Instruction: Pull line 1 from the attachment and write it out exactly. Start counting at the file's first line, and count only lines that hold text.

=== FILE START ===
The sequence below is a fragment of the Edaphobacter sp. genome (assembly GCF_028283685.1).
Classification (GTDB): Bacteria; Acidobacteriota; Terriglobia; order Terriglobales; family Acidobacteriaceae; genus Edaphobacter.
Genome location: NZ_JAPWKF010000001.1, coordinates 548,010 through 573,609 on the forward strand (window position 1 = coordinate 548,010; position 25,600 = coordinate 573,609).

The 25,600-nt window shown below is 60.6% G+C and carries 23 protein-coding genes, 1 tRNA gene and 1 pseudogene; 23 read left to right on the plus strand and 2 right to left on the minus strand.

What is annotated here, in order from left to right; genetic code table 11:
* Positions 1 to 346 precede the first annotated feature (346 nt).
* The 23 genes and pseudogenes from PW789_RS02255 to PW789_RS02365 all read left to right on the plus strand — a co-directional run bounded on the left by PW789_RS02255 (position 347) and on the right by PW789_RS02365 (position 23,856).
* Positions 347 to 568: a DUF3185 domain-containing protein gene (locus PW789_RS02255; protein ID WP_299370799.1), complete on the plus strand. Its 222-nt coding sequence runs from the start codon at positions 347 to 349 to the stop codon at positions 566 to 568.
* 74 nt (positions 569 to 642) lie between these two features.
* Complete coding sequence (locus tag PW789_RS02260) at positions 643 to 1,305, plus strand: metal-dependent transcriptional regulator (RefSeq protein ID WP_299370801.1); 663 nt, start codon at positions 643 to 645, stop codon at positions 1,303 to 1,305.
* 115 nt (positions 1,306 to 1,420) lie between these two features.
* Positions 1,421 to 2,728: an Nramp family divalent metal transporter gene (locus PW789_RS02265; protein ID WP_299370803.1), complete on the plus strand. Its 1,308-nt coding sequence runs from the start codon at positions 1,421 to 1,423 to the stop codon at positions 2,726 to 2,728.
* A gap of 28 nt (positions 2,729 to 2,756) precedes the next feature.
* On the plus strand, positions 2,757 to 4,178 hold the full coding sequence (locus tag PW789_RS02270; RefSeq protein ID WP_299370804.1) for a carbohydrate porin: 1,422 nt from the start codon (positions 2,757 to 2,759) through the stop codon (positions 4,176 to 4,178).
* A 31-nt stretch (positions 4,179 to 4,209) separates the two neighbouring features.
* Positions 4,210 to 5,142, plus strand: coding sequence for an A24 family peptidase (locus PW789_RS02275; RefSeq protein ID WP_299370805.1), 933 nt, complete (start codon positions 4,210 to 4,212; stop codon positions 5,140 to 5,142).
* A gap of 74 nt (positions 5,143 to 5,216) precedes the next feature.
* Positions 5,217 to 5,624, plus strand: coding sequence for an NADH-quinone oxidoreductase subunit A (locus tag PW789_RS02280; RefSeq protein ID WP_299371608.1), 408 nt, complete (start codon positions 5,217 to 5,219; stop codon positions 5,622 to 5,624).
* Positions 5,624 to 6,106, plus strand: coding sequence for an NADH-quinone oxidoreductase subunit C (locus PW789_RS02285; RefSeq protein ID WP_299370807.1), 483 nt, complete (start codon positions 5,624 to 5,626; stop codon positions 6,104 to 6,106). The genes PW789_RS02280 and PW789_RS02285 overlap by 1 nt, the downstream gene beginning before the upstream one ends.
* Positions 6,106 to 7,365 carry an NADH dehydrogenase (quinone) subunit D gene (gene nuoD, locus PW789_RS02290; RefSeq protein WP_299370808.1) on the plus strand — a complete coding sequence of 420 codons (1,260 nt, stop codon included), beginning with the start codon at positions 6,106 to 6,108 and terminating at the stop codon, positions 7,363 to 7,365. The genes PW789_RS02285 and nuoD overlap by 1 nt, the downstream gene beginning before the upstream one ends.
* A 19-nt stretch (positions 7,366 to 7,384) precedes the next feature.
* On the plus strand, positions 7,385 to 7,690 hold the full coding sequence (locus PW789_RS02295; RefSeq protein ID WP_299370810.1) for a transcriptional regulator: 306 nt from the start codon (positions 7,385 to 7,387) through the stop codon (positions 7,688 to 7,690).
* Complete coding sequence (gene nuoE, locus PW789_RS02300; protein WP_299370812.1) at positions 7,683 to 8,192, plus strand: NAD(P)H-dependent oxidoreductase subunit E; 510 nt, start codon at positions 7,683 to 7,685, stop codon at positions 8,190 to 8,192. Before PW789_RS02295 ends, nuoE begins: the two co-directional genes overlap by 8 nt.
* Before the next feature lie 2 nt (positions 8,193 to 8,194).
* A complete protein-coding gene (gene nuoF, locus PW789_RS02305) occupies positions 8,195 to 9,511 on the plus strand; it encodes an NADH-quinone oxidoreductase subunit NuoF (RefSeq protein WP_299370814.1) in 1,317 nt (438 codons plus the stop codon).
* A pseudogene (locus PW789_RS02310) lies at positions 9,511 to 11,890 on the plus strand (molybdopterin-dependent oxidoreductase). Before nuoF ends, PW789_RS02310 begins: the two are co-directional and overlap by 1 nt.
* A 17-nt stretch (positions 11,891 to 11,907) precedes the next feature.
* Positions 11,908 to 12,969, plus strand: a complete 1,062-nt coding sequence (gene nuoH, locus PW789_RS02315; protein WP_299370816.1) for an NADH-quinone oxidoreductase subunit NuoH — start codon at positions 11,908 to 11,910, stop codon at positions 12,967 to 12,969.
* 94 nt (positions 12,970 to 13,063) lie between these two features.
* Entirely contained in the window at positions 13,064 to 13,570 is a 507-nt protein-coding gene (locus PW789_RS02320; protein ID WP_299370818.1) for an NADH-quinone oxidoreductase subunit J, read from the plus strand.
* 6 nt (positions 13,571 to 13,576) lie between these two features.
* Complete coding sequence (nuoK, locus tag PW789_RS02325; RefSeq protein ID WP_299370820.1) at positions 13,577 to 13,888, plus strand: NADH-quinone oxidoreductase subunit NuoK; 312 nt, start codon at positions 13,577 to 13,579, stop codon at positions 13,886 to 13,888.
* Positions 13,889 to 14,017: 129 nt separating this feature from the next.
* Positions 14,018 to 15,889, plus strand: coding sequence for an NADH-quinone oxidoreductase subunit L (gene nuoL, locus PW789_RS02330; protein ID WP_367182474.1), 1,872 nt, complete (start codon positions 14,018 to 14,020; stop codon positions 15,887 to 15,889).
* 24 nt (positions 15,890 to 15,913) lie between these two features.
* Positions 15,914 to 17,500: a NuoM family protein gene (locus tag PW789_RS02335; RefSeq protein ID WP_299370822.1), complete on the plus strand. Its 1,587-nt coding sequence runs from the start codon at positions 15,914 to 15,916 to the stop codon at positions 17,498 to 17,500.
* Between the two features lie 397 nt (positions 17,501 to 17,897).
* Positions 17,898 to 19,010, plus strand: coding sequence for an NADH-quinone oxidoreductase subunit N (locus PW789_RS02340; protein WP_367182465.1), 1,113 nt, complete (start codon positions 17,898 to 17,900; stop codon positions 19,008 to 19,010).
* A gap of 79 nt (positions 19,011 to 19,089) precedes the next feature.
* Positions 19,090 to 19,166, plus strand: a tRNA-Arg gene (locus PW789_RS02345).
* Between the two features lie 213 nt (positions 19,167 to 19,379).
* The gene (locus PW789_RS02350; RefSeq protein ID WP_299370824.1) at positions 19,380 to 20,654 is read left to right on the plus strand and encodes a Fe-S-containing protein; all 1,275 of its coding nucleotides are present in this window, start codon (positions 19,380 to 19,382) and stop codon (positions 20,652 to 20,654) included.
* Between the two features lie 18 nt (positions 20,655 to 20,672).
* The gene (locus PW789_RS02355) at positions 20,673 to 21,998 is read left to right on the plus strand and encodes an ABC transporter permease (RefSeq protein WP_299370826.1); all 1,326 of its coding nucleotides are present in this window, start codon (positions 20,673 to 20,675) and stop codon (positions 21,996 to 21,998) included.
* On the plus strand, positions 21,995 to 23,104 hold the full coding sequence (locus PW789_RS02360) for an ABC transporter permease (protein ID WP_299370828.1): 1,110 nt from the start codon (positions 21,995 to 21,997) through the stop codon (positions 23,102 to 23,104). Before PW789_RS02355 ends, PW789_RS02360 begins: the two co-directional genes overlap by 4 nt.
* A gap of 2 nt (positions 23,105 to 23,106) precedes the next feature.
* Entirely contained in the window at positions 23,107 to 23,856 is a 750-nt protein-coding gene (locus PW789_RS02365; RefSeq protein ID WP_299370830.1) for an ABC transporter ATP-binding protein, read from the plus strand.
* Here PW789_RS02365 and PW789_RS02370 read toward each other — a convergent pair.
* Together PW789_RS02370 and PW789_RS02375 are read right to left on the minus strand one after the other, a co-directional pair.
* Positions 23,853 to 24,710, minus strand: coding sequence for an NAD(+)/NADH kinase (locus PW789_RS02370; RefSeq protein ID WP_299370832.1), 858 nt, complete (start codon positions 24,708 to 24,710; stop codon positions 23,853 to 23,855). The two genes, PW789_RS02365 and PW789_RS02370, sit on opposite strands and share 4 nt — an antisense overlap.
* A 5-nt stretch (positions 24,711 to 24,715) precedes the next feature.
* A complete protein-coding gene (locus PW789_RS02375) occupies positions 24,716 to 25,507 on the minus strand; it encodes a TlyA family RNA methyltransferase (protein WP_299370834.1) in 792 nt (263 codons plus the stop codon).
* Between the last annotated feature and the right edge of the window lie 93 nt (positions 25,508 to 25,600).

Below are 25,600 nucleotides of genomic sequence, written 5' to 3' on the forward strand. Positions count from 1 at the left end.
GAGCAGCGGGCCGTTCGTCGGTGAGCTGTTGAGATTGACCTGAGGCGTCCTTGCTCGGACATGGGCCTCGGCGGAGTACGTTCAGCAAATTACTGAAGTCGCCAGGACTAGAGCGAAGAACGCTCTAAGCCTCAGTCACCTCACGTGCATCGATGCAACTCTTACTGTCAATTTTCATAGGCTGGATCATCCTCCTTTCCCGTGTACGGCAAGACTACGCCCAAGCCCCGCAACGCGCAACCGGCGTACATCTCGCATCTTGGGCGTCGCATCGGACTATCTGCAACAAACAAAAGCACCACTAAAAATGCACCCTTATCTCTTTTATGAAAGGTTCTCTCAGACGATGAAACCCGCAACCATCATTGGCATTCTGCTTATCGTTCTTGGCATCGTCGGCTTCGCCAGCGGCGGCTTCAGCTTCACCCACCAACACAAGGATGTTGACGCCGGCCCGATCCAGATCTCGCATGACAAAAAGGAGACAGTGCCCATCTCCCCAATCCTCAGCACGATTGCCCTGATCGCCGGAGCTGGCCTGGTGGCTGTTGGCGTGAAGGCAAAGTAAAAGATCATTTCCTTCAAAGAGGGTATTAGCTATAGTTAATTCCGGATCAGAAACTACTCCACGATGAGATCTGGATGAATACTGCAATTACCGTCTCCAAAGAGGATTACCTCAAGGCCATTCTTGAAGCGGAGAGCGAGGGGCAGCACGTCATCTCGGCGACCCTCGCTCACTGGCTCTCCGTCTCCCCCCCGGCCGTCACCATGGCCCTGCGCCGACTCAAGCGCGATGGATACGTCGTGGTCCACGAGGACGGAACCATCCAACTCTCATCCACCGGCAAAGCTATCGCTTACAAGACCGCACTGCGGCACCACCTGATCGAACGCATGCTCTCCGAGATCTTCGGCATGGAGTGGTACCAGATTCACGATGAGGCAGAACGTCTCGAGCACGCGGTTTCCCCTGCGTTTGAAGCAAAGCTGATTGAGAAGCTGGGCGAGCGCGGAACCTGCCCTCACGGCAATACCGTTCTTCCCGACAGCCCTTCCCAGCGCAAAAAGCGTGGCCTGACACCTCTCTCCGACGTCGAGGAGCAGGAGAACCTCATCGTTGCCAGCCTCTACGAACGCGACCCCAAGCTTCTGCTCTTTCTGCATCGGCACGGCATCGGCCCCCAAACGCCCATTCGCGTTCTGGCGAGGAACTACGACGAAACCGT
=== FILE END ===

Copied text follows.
The sequence below is a fragment of the Edaphobacter sp. genome (assembly GCF_028283685.1).